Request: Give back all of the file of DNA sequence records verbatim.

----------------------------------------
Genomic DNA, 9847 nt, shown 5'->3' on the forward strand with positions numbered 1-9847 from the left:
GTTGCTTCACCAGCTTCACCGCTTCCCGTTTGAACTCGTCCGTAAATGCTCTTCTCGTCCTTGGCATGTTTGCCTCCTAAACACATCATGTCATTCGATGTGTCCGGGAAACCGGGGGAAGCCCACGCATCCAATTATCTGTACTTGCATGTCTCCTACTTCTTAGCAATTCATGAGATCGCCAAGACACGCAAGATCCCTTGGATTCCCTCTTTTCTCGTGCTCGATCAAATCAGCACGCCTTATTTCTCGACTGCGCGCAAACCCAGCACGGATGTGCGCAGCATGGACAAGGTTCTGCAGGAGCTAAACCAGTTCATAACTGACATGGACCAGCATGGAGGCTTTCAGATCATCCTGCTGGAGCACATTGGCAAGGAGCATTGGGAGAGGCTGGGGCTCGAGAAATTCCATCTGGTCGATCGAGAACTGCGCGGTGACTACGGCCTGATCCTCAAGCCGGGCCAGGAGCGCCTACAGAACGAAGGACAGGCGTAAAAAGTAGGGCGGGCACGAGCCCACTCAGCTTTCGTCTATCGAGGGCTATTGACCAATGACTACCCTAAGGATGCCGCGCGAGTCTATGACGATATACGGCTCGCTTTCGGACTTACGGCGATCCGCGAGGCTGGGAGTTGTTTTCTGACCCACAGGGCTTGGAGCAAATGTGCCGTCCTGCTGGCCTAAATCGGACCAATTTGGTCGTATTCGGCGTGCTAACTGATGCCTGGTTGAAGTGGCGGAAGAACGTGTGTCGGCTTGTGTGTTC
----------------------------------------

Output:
Genomic DNA, 9847 nt, shown 5'->3' on the forward strand with positions numbered 1-9847 from the left:
GTTGCTTCACCAGCTTCACCGCTTCCCGTTTGAACTCGTCCGTAAATGCTCTTCTCGTCCTTGGCATGTTTGCCTCCTAAACACATCATGTCATTCGATGTGTCCGGGAAACCGGGGGAAGCCCACGCATCCAATTATCTGTACTTGCATGTCTCCTACTTCTTAGCAATTCATGAGATCGCCAAGACACGCAAGATCCCTTGGATTCCCTCTTTTCTCGTGCTCGATCAAATCAGCACGCCTTATTTCTCGACTGCGCGCAAACCCAGCACGGATGTGCGCAGCATGGACAAGGTTCTGCAGGAGCTAAACCAGTTCATAACTGACATGGACCAGCATGGAGGCTTTCAGATCATCCTGCTGGAGCACATTGGCAAGGAGCATTGGGAGAGGCTGGGGCTCGAGAAATTCCATCTGGTCGATCGAGAACTGCGCGGTGACTACGGCCTGATCCTCAAGCCGGGCCAGGAGCGCCTACAGAACGAAGGACAGGCGTAAAAAGTAGGGCGGGCACGAGCCCACTCAGCTTTCGTCTATCGAGGGCTATTGACCAATGACTACCCTAAGGATGCCGCGCGAGTCTATGACGATATACGGCTCGCTTTCGGACTTACGGCGATCCGCGAGGCTGGGAGTTGTTTTCTGACCCACAGGGCTTGGAGCAAATGTGCCGTCCTGCTGGCCTAAATCGGACCAATTTGGTCGTATTCGGCGTGCTAACTGATGCCTGGTTGAAGTGGCGGAAGAACGTGTGTCGGCTTGTGTGTTC